FER Falcon combi- boiler problem sorted

8 Sep 2005
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United Kingdom
Just to say a big thank you to this forum. The PRV on my boiler was dripping and the boiler pressure would rise to 3 bar when the heating was on. I searched through the forum and discovered that my expansion vessel may also be the problem.

The expansion vessel was pumped back up to the correct pressure (after draining down the system) and fresh inhibitor added. The pressure on the system is now spot on and rises from 1 bar at cold to a maximum of 1.8 bar when the heating is turned on.

Also the PRV has stopped dripping!!

Keep up the excellent work- I managed to save some money by not buying a new PRV (which costs around £70 because it includes part of the manifold also) and also managed to wire up a new wireless drayton thermostat by researching the previous posts.
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Sorry to spoil it for you, but the chances are that the diaphragm in your expansion vessel has failed. It will work for a while, but eventually the air that you've pumped in will be absorbed by the system water and the problem will recur.

The best permanent solution is to fit a new generic expansion vessel external to the boiler connecting onto the return pipework. The integral exp. vessel is probably at the back of the boiler and very difficult to replace and an expensive spare part.

Incidentally we appreciate that you took the trouble to search for your problem rather than ask us first. Not many people do that....
It has been working for over a week now and still no leakage from the PRV overflow pipe. Why do you think the diaphragm has been permanently damaged?

Surely, after a week, I would be seeing the tell tale symptoms by now.
How old is the boiler? It doesn't sound like anything that's been on the market in recent years. As for the timescale for recurrence of the problem, it might be a month, it might be a year. You will find out in due course.
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Think the falcon 2 came out in about 1999 and has been available until very recently if not currently. Curious about that diagnosis chris, what leads you to that conclusion?
Ferroli Falcon 2 (aka Fer Falcon) and was fitted three years ago. The PRV only started leaking when I was topping up the system and didn't shut off the tap properly. The filling loop is disconnected from the system as water bye-laws.

There was no water leaking from the schraeder valve and the pressure is now stable. Having reserched the forums, I am just curious why you think the diaphragm has failed. The boiler is virtually the same as a Ferroli Domina 80 and has the effectively the same parts.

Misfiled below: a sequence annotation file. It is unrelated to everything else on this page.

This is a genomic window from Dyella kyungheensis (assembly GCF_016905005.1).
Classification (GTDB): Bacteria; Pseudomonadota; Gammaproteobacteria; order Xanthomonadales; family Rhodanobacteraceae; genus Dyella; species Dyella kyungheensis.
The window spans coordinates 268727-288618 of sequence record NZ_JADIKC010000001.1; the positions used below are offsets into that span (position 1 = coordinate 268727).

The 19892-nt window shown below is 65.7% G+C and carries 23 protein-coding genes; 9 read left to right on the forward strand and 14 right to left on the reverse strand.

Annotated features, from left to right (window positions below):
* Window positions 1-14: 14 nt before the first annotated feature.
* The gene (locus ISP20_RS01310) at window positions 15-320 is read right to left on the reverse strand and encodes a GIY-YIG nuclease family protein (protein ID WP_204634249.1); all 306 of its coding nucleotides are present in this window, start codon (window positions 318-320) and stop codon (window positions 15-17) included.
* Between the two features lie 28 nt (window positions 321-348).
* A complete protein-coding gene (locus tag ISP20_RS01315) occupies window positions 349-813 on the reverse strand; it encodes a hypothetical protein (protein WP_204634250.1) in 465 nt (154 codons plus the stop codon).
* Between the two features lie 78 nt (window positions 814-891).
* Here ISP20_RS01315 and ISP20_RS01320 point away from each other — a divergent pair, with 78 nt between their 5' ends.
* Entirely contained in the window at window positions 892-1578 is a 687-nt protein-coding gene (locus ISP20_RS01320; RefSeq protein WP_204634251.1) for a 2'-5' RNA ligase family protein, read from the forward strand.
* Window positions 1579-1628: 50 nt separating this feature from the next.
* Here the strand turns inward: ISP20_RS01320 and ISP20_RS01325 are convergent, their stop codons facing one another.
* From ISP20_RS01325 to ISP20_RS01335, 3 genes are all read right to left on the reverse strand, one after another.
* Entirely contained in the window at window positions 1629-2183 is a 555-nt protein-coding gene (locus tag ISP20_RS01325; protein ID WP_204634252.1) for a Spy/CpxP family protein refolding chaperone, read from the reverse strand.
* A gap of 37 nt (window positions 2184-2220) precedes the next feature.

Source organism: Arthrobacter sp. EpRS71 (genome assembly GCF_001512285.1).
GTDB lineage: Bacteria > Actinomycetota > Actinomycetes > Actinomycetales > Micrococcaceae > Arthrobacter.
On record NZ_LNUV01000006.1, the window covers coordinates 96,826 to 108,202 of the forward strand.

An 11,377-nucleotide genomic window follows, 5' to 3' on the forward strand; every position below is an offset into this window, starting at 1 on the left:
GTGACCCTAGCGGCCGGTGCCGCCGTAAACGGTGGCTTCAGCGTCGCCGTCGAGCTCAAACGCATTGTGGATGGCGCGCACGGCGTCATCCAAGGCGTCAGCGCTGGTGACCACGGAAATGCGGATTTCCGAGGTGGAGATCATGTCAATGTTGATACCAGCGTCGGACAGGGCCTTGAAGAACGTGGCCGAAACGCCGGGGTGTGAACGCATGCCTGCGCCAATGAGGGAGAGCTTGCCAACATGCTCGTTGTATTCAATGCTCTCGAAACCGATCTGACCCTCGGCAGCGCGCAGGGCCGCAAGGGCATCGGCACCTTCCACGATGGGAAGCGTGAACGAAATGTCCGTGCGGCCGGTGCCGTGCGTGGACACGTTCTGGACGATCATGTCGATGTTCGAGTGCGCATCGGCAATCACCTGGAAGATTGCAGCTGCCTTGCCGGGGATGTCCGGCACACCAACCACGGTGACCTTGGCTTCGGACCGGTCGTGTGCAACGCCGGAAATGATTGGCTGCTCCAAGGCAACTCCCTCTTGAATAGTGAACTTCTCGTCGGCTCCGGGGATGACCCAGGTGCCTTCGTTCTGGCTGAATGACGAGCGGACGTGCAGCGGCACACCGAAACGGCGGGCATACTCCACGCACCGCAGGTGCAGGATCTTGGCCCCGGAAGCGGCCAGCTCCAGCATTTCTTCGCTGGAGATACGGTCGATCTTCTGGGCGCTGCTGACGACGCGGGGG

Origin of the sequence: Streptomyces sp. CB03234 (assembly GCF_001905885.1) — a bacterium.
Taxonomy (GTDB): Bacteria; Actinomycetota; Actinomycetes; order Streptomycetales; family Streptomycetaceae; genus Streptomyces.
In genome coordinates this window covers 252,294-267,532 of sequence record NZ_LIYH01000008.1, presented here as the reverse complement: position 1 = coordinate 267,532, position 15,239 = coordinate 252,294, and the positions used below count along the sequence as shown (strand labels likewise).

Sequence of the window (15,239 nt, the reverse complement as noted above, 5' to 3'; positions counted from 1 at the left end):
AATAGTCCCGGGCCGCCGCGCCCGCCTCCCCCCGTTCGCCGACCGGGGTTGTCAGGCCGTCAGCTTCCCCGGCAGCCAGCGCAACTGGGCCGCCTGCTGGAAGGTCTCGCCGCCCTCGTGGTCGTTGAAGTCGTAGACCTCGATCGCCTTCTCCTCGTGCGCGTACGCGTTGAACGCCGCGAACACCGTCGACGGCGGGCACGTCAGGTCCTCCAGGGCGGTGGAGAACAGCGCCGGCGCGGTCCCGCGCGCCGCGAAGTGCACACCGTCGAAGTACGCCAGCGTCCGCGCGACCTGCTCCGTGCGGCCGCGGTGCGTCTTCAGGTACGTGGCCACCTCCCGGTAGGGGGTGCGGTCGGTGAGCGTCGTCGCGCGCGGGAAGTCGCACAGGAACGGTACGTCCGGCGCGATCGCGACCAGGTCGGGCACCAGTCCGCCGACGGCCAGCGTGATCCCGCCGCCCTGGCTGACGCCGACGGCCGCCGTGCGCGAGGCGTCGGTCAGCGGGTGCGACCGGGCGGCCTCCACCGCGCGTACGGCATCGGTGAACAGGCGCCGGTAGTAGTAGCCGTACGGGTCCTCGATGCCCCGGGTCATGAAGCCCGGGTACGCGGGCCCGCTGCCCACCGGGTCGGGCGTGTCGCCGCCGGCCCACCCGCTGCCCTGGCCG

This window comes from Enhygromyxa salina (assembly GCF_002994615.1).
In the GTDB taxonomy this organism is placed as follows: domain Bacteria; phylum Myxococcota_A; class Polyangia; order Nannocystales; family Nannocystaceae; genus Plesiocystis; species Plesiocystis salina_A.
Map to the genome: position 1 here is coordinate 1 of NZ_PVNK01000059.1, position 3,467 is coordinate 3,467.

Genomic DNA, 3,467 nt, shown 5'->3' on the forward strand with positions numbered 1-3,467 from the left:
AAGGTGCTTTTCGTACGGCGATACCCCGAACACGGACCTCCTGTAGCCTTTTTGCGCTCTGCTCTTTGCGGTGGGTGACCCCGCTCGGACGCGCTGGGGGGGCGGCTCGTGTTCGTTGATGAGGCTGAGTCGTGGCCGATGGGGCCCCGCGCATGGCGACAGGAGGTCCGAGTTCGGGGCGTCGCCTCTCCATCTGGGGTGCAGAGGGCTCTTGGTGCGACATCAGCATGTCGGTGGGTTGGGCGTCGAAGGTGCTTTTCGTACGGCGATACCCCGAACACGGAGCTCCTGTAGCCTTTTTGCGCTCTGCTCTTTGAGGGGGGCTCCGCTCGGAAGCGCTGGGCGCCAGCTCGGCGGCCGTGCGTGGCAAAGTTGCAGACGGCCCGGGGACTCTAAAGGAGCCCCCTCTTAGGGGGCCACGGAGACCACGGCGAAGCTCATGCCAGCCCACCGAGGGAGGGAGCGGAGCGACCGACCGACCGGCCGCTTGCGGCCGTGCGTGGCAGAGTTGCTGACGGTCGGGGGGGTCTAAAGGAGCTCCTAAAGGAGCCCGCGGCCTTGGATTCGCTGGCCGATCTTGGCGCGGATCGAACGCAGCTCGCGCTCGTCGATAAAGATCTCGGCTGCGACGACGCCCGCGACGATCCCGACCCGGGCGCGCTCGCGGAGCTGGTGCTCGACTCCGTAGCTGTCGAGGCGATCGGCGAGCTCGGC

Well if it's only 3 years old I'm probably wrong. It's just that I haven't heard of FER boilers being available in UK in recent years so assumed it was 10 years or more old. But you wouldn't necessarily get water from schrader valve if diaphragm had failed.

Anyway, I admit I made an assumption. I should know better.
I'll keep an eye on the expansion vessel pressure and if it fails again, I'll fit an external one as suggested.
Incidentally, there is no reference to the "Falcon" on the Ferroli website, so I'm curious to know where this boiler comes from.
Its a "second line" for sale through merchants I think.

If he had pumped up the expansion vessel WITH THE SYSTEM STILL OPEN then it would never have pressurised if there was a full scale leak in the diaphragm.

Sometimes they leak slightly at the edge seal.

Rising from 1.0 bar to 1.8 bar as suggested is too great an increase.

Should have been set to about 1.0 Bar with system open and then pressurised to about 1.5 bar. It then would increase to about 1.8 bar when hot.

Tony Glazier
Agile said:
If he had pumped up the expansion vessel WITH THE SYSTEM STILL OPEN then it would never have pressurised if there was a full scale leak in the diaphragm.
Good point, but if the leak was very slow, like a typical bicycle tyre puncture (which I know only too well), you might not notice anything at first, but presumably the air would gradually release to water until the cold pressures equalised. Then I imagine there would be a very slow (over months perhaps) migration of water and air via the leak so that the residual air would diminish and hot system pressures rise.
I am afraid that I dont agree!

In the normal system there is an equal pressure on either side of the diaphragm ( otherwise it would just move until that was the case ).

There with equal pressures there is no reason why the air should move into the water.

On your bicycle tyre there is a pressure of about 0.7 bar inside and ) 0 bar outside
I see what you're saying, Tony, and it makes sense. But, supposing the precharge air pressure is 1.5 bar (at which point diaphragm would move to fully occupy vessel) and then system pressure was raised to 1.0 bar (at which point diaphragm would continue to occupy all space, since it would still be at higher pressure), the diaphragm could not expand further to equalise pressures and a pressure differential would remain, hence leak.
Yes but if set up as i suggested at 2317 then that would not happen.

In any case even if it was wrongly set as you suggest, the leakage would stop as soon as the pressure was equalised.

the leakage would stop as soon as the pressure was equalised.
Which is exactly what I suggested. But the existence of the small hole would still allow some minimal seepage of water into air chamber and consequent air absorption. It is then only a matter of time before air loss causes a repeat of symptoms.

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